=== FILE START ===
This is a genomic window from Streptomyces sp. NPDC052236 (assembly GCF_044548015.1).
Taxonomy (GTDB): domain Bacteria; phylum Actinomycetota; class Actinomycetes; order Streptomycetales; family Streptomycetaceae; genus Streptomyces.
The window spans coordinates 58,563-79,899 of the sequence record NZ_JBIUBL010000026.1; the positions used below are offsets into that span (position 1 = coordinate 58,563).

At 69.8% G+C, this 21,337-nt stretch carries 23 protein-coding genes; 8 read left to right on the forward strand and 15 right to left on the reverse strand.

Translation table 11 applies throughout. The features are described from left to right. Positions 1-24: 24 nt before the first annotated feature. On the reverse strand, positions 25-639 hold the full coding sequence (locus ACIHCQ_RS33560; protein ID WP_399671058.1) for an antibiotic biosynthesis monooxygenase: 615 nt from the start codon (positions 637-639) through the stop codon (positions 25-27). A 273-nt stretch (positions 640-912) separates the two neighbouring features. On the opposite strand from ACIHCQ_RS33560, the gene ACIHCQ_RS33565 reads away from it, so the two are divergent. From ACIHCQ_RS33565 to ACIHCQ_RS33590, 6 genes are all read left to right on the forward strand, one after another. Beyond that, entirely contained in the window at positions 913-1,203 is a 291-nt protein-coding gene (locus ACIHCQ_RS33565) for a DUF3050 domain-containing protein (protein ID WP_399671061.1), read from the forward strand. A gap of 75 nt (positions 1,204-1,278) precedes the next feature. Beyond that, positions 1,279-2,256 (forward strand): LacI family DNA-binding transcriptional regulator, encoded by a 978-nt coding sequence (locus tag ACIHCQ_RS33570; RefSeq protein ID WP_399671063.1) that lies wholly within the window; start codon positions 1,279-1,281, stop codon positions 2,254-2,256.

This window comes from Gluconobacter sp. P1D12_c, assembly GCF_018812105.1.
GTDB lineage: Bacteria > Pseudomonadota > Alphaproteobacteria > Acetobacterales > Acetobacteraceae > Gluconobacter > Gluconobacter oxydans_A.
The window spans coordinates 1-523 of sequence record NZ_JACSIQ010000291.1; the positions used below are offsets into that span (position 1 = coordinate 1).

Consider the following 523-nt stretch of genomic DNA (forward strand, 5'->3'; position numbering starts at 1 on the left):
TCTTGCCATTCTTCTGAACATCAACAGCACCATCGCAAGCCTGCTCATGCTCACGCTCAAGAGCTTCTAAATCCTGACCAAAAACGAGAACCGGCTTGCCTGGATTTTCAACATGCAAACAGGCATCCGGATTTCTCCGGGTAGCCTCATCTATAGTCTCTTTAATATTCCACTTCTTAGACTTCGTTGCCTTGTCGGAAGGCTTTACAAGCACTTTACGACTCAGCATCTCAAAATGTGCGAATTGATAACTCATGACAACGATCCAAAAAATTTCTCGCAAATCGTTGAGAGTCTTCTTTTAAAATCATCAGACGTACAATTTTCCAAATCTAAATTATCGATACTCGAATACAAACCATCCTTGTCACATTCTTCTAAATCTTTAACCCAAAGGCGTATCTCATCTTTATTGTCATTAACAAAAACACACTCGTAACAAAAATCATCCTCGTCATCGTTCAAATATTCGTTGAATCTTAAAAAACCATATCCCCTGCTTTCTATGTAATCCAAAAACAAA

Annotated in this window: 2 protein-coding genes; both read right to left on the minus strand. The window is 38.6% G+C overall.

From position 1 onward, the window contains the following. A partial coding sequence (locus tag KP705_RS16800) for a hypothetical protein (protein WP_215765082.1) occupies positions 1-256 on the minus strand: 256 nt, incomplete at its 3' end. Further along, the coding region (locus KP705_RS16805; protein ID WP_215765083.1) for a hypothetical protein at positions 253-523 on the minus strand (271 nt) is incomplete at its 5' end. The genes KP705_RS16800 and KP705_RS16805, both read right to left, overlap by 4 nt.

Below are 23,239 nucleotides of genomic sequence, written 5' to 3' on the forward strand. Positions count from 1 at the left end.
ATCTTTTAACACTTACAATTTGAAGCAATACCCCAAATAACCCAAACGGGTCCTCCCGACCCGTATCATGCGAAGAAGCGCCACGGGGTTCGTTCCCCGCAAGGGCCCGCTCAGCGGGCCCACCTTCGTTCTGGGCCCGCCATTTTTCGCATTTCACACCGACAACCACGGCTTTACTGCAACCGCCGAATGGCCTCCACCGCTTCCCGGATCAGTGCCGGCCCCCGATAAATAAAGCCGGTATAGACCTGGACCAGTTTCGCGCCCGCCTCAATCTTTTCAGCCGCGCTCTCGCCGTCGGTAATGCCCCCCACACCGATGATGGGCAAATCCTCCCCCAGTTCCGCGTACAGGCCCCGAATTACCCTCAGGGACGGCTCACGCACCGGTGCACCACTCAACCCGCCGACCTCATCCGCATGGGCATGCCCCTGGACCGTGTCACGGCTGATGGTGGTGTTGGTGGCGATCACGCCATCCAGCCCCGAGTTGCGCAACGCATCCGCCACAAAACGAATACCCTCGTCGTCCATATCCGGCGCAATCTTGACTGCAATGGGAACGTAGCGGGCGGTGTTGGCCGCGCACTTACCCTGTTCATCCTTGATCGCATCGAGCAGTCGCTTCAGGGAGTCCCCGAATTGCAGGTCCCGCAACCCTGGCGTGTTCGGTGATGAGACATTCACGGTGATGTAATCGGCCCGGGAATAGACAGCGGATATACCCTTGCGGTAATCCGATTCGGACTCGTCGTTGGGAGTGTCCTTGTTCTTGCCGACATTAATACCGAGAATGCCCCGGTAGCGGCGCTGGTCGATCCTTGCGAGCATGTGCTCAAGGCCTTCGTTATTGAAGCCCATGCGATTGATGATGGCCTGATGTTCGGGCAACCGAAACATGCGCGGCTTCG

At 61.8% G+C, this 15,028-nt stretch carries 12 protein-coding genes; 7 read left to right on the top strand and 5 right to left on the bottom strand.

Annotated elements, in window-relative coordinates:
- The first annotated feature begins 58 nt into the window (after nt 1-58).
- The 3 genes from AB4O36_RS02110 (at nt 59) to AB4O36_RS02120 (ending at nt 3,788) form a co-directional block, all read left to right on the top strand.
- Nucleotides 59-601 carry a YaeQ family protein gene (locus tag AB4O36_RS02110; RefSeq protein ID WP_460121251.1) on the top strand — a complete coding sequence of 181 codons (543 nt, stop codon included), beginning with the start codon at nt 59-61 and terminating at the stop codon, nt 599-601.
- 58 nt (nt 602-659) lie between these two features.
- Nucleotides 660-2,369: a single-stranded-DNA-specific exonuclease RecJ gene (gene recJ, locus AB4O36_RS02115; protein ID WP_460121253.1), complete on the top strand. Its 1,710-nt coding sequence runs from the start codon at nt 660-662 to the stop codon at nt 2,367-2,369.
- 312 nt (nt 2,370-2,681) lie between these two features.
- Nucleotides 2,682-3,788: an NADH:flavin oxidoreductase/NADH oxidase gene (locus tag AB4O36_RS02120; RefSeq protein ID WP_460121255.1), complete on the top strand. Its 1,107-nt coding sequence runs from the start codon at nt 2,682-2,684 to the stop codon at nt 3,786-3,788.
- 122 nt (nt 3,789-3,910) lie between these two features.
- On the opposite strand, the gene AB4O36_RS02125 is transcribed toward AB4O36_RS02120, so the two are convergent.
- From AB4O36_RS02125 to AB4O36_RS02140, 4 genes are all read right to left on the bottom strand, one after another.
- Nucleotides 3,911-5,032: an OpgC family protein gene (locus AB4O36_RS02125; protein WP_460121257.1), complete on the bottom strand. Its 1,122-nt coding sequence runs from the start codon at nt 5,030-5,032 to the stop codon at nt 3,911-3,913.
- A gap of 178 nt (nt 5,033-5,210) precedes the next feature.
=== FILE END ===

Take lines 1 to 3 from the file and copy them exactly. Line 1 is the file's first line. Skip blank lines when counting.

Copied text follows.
This is a genomic window from Streptomyces sp. NPDC052236 (assembly GCF_044548015.1).
Taxonomy (GTDB): domain Bacteria; phylum Actinomycetota; class Actinomycetes; order Streptomycetales; family Streptomycetaceae; genus Streptomyces.
The window spans coordinates 58,563-79,899 of the sequence record NZ_JBIUBL010000026.1; the positions used below are offsets into that span (position 1 = coordinate 58,563).